Thursday, June 27, 2013 A skater who removes themselves from the track will be scored on as though they were on the track, until it has been determined they have removed themselves from play, after which point they will be considered a Not-On-the-Track (NOTT) point until they return to play, if they are allowed (see Section 10.3.3).

Today's rule comes from the Points part of the Scoring section of the rules. This rule is a subrule of, which explains when a skater becomes a Not On The Track point, meaning when they are scored upon when they aren't physically on the track. Normally, skaters are not allowed to skate out of bounds intentionally, thanks to section 6.12. However, there is a rule that makes exceptions.

6.12.4 Exiting the track as a result of injury, equipment failure, or to avoid unsafe track conditions including but not limited to fallen skaters, debris, and spills.

So, this rule explains that when a skater has removed their self from play, they become a Not On The Track point, and are scored upon once the opposing jammer earns a point on a block in a scoring pass. Now, it isn't entirely clear exactly when a skater has gone from "exited the track" to "removed themselves from play", but discretion can be used. If a jammer exits the track and is immediately lapped by the opposing jammer, that would likely be a Jammer Lap Point. However, if a jammer exits the track and sits down to fix a toe stop, and is lapped by the opposing jammer then, that would be a NOTT point, which the opposing jammer would only score after passing one of the blockers on the out of bounds jammer's team. A jammer won't get scored on over and over while fixing an equipment issue (at least not as a Jammer Lap Point), but they don't become a NOTT point immediately when they leave the track, and may be scored on after they have left the track as they are going to fix an equipment issue.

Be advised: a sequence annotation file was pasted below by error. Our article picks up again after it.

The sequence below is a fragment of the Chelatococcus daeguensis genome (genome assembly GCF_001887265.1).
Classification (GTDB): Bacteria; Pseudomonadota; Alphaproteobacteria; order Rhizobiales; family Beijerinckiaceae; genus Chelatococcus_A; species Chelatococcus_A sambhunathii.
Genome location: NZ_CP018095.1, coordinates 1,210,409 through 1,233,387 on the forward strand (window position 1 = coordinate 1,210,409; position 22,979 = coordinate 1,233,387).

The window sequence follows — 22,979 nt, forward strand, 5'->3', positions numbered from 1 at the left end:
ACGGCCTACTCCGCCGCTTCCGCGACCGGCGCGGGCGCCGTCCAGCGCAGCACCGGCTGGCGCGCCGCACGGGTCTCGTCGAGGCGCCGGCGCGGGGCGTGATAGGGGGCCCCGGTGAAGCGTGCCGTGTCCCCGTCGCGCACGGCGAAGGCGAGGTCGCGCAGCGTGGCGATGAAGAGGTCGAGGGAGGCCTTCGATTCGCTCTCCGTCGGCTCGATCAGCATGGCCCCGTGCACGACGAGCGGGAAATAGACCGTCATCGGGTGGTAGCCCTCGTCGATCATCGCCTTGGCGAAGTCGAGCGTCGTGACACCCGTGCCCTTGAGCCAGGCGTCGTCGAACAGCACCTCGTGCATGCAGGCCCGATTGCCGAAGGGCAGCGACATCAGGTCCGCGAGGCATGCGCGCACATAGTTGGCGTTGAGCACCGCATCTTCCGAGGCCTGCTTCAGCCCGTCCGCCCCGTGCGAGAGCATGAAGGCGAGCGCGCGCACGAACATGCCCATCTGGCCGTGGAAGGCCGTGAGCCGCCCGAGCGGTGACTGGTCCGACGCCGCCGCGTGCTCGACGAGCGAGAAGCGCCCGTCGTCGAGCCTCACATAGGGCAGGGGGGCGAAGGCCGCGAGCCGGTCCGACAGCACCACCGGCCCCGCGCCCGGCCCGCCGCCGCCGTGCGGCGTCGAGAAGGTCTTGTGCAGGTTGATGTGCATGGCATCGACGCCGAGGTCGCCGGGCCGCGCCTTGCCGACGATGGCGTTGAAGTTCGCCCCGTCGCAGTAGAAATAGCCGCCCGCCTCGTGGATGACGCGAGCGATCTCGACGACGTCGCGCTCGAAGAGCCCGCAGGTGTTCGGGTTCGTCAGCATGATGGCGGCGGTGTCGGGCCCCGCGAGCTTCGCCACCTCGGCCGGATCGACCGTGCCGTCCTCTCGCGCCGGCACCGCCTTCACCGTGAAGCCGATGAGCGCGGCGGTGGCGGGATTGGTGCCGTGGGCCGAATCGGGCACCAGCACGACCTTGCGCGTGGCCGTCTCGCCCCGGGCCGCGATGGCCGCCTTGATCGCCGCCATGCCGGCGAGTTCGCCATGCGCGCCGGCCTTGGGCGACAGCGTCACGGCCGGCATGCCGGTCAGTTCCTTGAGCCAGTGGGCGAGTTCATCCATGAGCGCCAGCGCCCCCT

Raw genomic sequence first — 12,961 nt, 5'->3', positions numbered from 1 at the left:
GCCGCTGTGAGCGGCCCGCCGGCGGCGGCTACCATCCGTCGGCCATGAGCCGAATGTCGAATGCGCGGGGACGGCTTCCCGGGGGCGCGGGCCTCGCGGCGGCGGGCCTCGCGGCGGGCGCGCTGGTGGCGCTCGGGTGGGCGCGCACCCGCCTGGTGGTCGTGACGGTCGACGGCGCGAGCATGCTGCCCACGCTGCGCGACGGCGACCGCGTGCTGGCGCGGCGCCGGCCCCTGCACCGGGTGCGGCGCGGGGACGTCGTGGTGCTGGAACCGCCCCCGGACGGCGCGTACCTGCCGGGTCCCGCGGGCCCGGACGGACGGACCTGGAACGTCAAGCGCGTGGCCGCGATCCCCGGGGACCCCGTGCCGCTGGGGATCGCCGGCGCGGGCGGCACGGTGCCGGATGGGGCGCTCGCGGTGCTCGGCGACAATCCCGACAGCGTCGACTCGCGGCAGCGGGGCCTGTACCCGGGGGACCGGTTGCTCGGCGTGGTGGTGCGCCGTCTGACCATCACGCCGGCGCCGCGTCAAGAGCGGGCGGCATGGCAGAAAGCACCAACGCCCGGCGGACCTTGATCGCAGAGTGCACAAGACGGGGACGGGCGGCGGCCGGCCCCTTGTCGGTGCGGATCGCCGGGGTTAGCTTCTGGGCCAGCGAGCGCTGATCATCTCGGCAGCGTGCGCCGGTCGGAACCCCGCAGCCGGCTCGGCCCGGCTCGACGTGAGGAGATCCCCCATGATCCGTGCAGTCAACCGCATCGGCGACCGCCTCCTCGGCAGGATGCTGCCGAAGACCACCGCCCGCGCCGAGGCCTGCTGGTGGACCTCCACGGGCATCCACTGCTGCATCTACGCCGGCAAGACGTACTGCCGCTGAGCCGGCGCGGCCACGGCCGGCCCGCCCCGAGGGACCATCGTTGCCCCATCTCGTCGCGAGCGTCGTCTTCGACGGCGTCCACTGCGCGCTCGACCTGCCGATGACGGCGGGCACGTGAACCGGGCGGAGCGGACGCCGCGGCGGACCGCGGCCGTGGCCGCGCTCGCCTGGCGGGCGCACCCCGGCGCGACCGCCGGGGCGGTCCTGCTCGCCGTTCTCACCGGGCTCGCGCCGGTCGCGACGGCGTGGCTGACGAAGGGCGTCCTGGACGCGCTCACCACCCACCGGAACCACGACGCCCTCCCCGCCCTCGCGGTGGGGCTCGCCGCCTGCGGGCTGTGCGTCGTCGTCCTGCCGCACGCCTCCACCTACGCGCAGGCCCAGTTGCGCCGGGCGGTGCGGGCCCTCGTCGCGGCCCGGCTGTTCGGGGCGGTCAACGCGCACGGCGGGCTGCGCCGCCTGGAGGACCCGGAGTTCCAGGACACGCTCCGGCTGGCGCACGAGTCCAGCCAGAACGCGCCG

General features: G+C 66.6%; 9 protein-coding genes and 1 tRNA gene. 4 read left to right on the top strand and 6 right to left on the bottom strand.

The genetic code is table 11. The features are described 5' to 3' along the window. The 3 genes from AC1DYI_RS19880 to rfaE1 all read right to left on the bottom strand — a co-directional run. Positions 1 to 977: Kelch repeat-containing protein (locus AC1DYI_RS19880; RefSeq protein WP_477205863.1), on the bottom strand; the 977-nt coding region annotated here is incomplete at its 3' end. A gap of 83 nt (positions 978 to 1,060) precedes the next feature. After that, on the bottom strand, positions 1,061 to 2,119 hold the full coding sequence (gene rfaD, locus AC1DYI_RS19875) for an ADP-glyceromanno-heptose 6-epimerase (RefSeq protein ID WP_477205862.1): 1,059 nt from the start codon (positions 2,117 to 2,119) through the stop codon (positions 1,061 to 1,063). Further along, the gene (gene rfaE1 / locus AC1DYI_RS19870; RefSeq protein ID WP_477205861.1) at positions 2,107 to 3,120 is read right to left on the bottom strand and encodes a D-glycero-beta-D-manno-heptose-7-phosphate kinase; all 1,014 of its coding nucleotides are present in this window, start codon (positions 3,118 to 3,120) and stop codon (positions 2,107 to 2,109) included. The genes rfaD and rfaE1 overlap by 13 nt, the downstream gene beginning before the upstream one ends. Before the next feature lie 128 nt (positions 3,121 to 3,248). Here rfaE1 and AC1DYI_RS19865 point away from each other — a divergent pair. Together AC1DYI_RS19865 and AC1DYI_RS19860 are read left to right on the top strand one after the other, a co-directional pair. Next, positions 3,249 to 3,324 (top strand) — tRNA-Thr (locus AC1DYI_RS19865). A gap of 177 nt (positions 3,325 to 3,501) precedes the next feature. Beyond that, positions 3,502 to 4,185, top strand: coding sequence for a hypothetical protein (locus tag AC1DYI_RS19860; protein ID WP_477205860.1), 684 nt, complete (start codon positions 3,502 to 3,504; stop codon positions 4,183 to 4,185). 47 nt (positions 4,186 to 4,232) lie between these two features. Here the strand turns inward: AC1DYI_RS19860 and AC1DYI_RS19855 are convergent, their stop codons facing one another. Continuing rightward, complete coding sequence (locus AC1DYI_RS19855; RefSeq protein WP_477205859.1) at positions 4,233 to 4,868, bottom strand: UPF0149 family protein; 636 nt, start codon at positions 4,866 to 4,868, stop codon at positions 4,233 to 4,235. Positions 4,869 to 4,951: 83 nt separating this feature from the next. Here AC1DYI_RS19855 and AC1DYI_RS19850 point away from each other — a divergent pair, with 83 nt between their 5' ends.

Thanks to the last bit of, they don't become a JLP again until they return to play - a phrase which isn't made very clear in the rules, but can be understood to mean "return to the track", based on its usage in other rules. Therefore, if a jammer has completed fixing their equipment, and has yet to return to the track, and is lapped by the opposing jammer, but returns to the track before the opposing jammer scores a blocker point, the jammer will be neither a JLP or a NOTT point. This appears to be the only way the rules allow a skater to prevent themself from being scored on without physically remaining legally in front of the opposing jammer.